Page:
Dr. John and July Gottman, the brilliant researchers of relationships, inspire the following Post. They identified four behaviors that are guaranteed to damage, if not simply destroy our relationships. Knowing of these four horsemen and finding their antidotes is a must if we want our relationship to survive and thrive; and avoid becoming one of the over fifty percent of relationships, which are heading towards separation or divorce.
The Gottmans’ research emphasize that the problem is not that couple argue–all couples do. The real challenge is how couples manage their quarrels and how they repair after their fights. Let’s clarify that “managing” and arguing doesn’t mean “resolving” the dispute. Couples who know how to fight also know when to stop, so that their argument doesn’t damage their relationship. Hence, the fighting style a couple uses determines the health and longevity of their relationship. This is why it is imperative for couples to learn the skills that will allow them to down-regulate escalating arguments and stop their destructive patterns of relating. The health of their relationship depends on it. Below are the Four Horsemen, and their antidotes.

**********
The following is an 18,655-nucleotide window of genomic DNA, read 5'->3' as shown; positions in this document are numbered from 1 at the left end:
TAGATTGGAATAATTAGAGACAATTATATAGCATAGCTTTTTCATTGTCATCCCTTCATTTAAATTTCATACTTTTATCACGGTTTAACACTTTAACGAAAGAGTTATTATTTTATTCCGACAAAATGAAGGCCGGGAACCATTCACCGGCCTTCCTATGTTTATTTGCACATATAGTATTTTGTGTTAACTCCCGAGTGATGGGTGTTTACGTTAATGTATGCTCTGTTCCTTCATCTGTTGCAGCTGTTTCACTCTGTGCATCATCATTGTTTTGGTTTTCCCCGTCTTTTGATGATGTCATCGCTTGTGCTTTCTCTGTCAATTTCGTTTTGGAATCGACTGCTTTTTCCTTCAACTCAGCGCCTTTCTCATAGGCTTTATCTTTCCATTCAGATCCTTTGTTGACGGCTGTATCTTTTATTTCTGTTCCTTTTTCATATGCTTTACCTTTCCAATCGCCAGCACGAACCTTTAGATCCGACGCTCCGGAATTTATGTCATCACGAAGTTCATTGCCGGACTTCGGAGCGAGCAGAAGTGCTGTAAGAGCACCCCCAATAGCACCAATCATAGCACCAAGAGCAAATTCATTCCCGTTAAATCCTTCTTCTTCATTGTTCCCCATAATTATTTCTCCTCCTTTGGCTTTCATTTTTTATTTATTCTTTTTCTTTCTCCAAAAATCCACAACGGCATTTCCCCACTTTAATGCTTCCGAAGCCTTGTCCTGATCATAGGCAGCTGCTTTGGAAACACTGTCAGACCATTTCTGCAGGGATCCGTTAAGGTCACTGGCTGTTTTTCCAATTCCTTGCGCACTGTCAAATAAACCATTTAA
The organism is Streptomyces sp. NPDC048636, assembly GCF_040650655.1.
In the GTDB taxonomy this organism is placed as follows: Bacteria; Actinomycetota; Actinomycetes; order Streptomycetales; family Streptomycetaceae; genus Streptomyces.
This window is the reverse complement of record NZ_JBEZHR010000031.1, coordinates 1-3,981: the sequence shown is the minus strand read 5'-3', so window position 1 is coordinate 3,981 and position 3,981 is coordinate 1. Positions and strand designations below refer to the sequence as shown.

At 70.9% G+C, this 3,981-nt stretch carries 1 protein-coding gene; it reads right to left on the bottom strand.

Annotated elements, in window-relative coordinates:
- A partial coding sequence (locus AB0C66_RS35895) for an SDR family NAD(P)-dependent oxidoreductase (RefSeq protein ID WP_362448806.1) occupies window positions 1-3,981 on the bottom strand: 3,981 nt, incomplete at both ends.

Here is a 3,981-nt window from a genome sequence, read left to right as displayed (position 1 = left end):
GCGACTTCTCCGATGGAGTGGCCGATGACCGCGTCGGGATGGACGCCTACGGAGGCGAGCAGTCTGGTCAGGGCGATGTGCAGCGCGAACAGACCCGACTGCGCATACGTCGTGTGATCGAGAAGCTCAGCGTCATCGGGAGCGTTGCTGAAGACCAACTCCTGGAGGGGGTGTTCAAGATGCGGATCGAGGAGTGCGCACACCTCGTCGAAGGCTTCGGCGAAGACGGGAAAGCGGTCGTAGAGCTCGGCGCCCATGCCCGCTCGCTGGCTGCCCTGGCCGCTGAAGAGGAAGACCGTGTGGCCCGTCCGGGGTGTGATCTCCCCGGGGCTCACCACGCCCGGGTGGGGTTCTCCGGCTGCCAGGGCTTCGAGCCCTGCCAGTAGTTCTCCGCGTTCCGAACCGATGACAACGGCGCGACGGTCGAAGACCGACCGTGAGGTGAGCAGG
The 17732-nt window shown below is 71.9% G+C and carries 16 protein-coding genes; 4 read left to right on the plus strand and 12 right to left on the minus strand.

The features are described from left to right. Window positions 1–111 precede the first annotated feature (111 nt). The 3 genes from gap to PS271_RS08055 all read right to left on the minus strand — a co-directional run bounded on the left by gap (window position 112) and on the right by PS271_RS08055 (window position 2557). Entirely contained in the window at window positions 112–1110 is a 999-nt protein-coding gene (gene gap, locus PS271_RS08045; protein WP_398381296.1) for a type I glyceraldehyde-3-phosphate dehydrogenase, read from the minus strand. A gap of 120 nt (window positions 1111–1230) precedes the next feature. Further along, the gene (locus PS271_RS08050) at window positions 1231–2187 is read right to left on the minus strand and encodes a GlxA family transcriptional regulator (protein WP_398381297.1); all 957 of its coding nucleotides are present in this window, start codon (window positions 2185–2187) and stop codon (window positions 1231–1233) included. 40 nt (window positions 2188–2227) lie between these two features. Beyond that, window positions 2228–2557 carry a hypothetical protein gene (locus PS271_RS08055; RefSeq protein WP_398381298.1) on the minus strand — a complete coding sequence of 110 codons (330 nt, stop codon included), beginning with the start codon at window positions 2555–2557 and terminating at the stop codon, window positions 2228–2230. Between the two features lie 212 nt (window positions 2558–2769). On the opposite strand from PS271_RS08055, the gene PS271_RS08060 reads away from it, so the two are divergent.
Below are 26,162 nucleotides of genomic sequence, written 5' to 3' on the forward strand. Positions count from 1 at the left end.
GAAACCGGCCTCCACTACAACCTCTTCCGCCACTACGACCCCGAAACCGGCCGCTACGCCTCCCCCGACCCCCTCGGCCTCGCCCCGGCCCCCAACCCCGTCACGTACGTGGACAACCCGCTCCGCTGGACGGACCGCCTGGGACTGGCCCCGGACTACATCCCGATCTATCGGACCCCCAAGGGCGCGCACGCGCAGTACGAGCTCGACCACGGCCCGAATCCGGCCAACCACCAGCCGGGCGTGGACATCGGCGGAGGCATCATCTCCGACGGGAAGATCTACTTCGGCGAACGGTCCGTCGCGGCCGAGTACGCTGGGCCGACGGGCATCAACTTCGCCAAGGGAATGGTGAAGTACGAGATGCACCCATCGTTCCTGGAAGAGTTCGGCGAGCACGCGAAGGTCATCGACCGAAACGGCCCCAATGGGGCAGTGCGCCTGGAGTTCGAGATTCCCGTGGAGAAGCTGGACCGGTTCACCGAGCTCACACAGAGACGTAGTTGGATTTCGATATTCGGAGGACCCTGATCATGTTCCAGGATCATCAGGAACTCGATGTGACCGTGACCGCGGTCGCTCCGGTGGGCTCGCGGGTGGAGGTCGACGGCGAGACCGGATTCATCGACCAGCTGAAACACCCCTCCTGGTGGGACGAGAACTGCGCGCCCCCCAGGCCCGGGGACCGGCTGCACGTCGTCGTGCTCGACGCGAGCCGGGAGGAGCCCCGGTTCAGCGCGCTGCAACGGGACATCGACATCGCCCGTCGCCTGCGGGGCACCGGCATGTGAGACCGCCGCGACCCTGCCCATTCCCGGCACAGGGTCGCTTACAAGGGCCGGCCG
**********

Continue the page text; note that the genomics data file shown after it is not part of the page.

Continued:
The difference between a complaint and a criticism is that the complaint focuses on a specific behavior, while a criticism attacks the character of the person.
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The antidote for criticism is to complain without blame. Talk about your feelings using I statements and then express a positive need. What do you feel? What do you need?
- Criticism: “You always talk about yourself. You are so selfish and uncaring.”
- Antidote to Criticism: “I’m feeling like I don’t matter as much as you do. I’m feeling left out right now. Can we talk about what is going on for me? I had a rough day and I’m feeling alone and a bit scared.”